A-DOT Media: Pushing the Limits, and Maintaining the Old Guard
A-DOT Media is a welcome relief to the status quo. Specifically, what founders Damir A. Romano and Mark A. Wagner have done is provide an antidote to the dissolution of the contemporary artist figures of the eighties and nineties, Y2K era. There’s a sense that art as we know it is on a precipice, threatened by an increasingly short attention span amongst the masses and a demand for what is widely accepted as mainstream, commercialized entertainment.
Countercultural figures, whether in the arts such as A-DOT Media’s client Ron English, or even the likes of graphic novelist Alan Moore, regularly flick their earlobes at this increasing, consumerist overreach and rest solely on the laurels of a devoted fanbase cultivated ten to twenty years ago. Not so fast on this, however, Romano and Wagner demonstrate. Thanks to an increasing interest in the perceived ‘good old days’ of eighties and nineties counterculture and pop cultural icons, figures like English now are finding themselves reinvigorated to entire new audiences – in this particular case, thanks to his designing the new Fullsend line for the NELK Boys, also affiliated with Romano and Wagner’s A-DOT Media.
English himself is a rare treasure that it is a genuine pleasure to see salvaged. His irreverent origin story hasn’t been sullied by the increasingly digitized, postmodern, and trendified world we’re living in today. English is part of a limited pool of artists still maintaining that kind of clear consistency to the times from which they rose, given something of a cultural boost by the revival of interest in 80s art and culture. Shows like Stranger Things arguably have a lot to answer for with regards to that. But part of what makes English unique in terms of his managing to maintain popularity is his ability to gauge his art with the current, public discourse. “In terms of my key influences, I really liked Keith Haring.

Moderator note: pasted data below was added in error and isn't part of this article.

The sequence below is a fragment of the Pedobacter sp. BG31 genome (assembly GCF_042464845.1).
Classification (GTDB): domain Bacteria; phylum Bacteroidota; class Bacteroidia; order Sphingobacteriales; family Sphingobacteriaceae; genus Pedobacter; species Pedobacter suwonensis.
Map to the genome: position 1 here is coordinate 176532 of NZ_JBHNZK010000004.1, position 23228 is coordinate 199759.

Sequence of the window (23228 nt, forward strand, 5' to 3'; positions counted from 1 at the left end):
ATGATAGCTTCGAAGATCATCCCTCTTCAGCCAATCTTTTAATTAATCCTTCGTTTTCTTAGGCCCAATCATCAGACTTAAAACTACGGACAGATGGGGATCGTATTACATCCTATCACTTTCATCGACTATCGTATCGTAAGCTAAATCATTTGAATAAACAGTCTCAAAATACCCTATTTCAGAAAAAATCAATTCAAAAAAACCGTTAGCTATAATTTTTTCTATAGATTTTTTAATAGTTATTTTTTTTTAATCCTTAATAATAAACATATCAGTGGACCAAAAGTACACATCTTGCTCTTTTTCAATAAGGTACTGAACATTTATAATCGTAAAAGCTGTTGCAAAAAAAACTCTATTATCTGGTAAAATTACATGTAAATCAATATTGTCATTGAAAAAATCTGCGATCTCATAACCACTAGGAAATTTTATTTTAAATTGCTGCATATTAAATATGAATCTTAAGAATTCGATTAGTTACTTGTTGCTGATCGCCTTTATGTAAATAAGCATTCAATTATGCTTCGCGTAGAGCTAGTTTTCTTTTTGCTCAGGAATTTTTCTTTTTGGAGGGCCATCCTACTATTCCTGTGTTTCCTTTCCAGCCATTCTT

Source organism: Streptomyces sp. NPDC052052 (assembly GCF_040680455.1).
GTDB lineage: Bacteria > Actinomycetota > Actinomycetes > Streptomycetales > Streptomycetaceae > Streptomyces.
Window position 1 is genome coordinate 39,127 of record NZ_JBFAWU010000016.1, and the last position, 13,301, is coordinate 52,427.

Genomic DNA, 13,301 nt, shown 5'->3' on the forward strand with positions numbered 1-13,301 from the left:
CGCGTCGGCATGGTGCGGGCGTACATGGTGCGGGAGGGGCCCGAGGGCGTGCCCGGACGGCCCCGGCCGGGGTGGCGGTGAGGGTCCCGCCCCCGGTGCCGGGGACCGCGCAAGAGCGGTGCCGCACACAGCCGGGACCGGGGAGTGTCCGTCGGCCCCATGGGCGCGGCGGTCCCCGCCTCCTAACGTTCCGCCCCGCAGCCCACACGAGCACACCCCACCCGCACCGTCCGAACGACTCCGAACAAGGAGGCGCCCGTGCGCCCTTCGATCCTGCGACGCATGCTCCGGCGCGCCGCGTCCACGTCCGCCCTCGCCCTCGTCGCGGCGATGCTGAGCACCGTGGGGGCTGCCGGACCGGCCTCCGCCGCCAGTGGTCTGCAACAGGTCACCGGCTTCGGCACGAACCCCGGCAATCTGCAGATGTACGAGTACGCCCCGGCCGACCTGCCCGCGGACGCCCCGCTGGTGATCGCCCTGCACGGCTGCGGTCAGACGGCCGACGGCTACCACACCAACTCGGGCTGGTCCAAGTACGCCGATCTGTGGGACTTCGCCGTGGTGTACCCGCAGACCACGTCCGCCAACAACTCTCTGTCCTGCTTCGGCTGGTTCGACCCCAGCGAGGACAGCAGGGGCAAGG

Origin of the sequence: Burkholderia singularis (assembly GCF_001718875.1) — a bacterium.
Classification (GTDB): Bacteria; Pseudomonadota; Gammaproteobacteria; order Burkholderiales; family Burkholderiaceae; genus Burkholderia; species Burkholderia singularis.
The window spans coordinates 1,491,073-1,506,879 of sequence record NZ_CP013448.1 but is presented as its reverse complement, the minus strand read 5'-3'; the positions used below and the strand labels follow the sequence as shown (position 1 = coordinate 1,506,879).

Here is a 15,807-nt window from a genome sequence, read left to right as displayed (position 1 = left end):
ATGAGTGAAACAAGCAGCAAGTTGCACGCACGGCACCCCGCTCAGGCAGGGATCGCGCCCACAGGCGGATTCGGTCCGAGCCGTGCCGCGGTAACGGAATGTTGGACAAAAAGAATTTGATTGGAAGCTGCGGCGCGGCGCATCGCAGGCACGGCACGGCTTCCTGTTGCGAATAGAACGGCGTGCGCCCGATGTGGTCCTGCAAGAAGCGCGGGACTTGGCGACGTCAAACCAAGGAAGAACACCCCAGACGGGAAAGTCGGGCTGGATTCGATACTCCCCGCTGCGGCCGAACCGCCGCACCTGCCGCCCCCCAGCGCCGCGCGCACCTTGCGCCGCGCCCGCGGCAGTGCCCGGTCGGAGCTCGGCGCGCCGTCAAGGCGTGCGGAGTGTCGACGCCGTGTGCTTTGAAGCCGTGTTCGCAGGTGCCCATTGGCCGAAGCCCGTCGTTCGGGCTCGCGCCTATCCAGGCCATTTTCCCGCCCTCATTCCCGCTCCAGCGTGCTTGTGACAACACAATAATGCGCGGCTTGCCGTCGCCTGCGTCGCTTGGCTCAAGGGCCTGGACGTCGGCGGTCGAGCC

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I felt like he was a self-directed and highly motivated artist that could exist without affirmation. I love artists like Peter Saul and Martin Wong who use extremely personal styles to address larger issues. Someone like Gordon Matta Clark who seemed to have placed few restrictions on his approach to creation was very influential on me. From them I learned to create on my own terms, from finding unique interfaces with the public, to placing few restrictions on my approach to creation, to sustaining with or without affirmation,” he stated to Acclaim Magazine. “…I have painted in a lot of countries and the response is universally positive. I have a lot of characters that are crying out to be animated, that’s something I should probably work on.”
In the same interview, English also stated: “…It seems like street art started getting popular about ten years ago, probably in response to the original street art of the 80s. At first, the second generation street art wasn’t really an art world movement but more of a populist uprising. Since it sprang up outside the cyclical art world it seems to be more deeply embedded than say Neo Geo or Neo Expressionism. Its relationship to society seems to have more in common with sports: something a person grows up participating in and later leaves the activity to the professionals while remaining a fan.”